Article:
What can I can learn from this? I think the most important thing is that it’s a reminder that an odd concentration of voters does not mean that those voters are themselves odd. The larger pool of Brexit Party voters in Hartlepool did not reflect something idiosyncratic about Hartlepool’s Brexit Party voters, but simply that there were more of them. We should assume that other Labour MPs with large concentrations of Brexit Party votes, such as Dan Jarvis in Barnsley Central, face a comparable level of threat to Labour in Hartlepool.

But I was right to think they would hold Batley and Spen

This one wasn’t particularly difficult. What I would say I have learnt from the 12 by-elections in Labour seats since I arrived at the NS is that, in the long run, “oppositions tend not to lose by-elections” is a pretty good rule. By-elections are for any number of reasons, more favourable to the opposition than the government, and it is therefore hard for opposition parties to lose them. 

This holds true even when circumstances are bad: Labour held Batley, albeit narrowly, at a time when the government’s vaccine bounce was still strong; Newport West and Peterborough when the two major parties were both leaking votes over Brexit; and Stoke despite having an unpopular leader and losing the Copeland by-election on the same day. It is essentially true to say that it is highly improbable that an opposition will lose a by-election and even when the circumstances make it look likely, it probably isn’t. 

I was right that the Liberal Democrats could win Chesham and Amersham

This is the 2021 call I’m happiest about. Given the available information (the Green Party did not stand in either Brecon and Radnorshire or Richmond Park, the two other Liberal Democrat by-election victories of the post-Brexit period), saying that Chesham and Amersham was winnable but that the impact of the Greens standing and fighting the seat was unknowable was the right call.

The Chesham and Amersham by-election told us a bunch of things we already knew – the Tories have a problem with affluent Remainers, and the Liberal Democrats have a formidable by-election operation – but this was nonetheless helpful. We can also add a useful fact: the presence of a Green candidate need not be a game-changer for the Lib Dems, despite the two parties being relatively close to one another in national poll ratings.

I was wrong to think the Liberal Democrats couldn’t win North Shropshire

I made sweeping comments about the Liberal Democrats’ inability to win this seat more times than I care to think about. (Sample comment: “That dog won’t hunt: or rather, that dog does hunt, in defiance of the hunting ban.”)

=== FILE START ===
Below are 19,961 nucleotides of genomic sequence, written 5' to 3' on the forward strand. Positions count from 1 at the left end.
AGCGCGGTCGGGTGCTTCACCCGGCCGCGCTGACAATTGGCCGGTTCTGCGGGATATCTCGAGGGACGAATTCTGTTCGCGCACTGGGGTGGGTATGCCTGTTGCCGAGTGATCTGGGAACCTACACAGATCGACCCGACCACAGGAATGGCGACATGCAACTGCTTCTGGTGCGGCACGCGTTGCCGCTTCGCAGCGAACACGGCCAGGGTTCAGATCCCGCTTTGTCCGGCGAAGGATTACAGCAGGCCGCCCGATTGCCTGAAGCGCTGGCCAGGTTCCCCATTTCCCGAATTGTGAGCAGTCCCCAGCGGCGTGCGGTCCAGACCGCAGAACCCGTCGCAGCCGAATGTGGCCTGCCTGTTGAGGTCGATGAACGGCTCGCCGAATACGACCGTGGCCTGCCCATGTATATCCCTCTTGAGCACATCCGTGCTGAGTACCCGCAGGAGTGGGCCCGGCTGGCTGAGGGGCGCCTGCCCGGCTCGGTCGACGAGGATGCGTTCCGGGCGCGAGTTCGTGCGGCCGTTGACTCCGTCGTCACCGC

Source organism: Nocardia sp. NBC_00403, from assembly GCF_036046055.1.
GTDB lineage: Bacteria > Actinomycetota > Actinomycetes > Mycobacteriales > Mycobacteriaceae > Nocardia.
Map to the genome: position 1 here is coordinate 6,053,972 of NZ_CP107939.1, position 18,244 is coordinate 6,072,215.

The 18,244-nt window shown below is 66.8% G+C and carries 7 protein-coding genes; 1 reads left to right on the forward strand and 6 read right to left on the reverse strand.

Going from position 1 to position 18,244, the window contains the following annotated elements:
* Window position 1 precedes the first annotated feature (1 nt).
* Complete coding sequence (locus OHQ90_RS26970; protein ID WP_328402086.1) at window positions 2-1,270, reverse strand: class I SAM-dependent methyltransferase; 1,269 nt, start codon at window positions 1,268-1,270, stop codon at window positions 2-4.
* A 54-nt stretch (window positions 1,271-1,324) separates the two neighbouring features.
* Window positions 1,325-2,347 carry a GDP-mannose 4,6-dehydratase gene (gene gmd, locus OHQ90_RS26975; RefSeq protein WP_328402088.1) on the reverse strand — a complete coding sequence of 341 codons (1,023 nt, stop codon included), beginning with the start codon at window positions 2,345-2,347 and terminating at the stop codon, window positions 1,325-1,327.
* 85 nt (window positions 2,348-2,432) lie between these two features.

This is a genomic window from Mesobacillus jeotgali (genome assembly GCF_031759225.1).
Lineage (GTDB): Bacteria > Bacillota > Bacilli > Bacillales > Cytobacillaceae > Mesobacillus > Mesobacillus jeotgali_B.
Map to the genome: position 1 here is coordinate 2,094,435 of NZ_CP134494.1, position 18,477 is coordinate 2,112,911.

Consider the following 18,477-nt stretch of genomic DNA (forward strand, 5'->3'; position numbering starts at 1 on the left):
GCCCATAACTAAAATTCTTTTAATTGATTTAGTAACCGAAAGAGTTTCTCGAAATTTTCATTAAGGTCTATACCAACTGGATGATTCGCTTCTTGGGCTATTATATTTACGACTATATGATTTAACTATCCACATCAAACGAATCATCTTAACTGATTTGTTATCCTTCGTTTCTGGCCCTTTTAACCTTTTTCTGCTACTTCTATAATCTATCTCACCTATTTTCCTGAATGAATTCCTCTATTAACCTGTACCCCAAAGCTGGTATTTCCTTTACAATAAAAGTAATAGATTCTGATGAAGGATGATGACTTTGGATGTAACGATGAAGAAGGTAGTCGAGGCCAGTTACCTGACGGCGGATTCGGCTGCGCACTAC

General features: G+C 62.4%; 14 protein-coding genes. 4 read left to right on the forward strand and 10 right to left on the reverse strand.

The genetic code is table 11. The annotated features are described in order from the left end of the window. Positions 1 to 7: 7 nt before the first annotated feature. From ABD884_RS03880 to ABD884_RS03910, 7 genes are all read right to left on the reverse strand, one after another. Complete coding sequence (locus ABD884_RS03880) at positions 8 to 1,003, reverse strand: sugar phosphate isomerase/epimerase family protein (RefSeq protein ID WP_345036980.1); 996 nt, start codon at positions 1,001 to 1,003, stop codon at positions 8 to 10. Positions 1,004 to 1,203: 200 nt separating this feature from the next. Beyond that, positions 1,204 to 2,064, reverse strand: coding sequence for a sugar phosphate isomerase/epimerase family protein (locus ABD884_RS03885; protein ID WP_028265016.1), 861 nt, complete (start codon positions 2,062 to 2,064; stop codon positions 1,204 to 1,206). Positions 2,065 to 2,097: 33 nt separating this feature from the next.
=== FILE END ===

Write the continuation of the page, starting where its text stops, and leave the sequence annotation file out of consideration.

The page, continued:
While it is obviously true that the Conservatives have a particularly bad Liberal Democrat problem in Remainer-heavy constituencies, as demonstrated by the parts of England they struggled in even in May 2021, and their loss in Chesham and Amersham while ahead in the polls nationwide, I over-indexed that at the expense of a fairly simple truth. The Liberal Democrats have a very effective by-election machine and tend to do well at the expense of the major parties in seats where there is no history of a serious challenge from the main opposition party. (Although the Labour Party has finished second seven times out of the past eight in North Shropshire, it finished a meaningful second just once, in 1997.) 

I should have updated my sense of how things were going in the face of new evidence: that all three parties (Conservatives, Liberal Democrats and most in Labour) were describing it as a serious fight between the Tories and Liberal Democrats should have made me less sceptical.

I don’t think I’ve done a very good job at freeing myself from cynicism

While some of my best friends work in or have worked in politics, I do always think that on a day-to-day basis, a healthy degree of contempt is a good way to approach the political commentator-politician relationship.

Yes, it’s in the Liberal Democrats’ interests to talk up their hopes at a by-election even if they think that they are privately not within a chance, and yes, it’s in the interests of an embattled Conservative leadership to make concerned noises about a by-election in one of the safest Tory seats. But it doesn’t mean that North Shropshire is not in play.

Yes, every Labour leadership uses its rulebook as a stick with which to beat its opponents, and every Labour faction not currently in control of the party’s structures pretends that it never did this. But that doesn’t mean that the only analysis of this behaviour should be: “Here’s the new boss, he’s just the same as the old boss!” (Obviously it’s a “he” – it’s the Labour Party!)

I think there are, if not “rules” of politics, some pretty good general principles

I’m not saying you will always be right if you think of things in terms of their base rate, not least because your perception of what the base rate actually is may be wrong. But you will, I think, be wrong less often. I don’t mean this in the sense of banalities such as “elections are won in the centre ground” – a term that is essentially meaningless. Theresa May was in many ways a more “centrist” proposition than David Cameron, who oversaw an astonishingly radical reform programme for five years, yet he did better electorally speaking than May.

I mean that rules such as “opposition parties rarely lose by-elections”, “the Conservatives win general elections more often than not”, “the Liberal Democrats are very effective at by-elections”, “Labour rarely gets rid of its leader” will not always be right, but you will in general be less wrong if you follow them. I will set out some of what I think those principles are in spring 2022.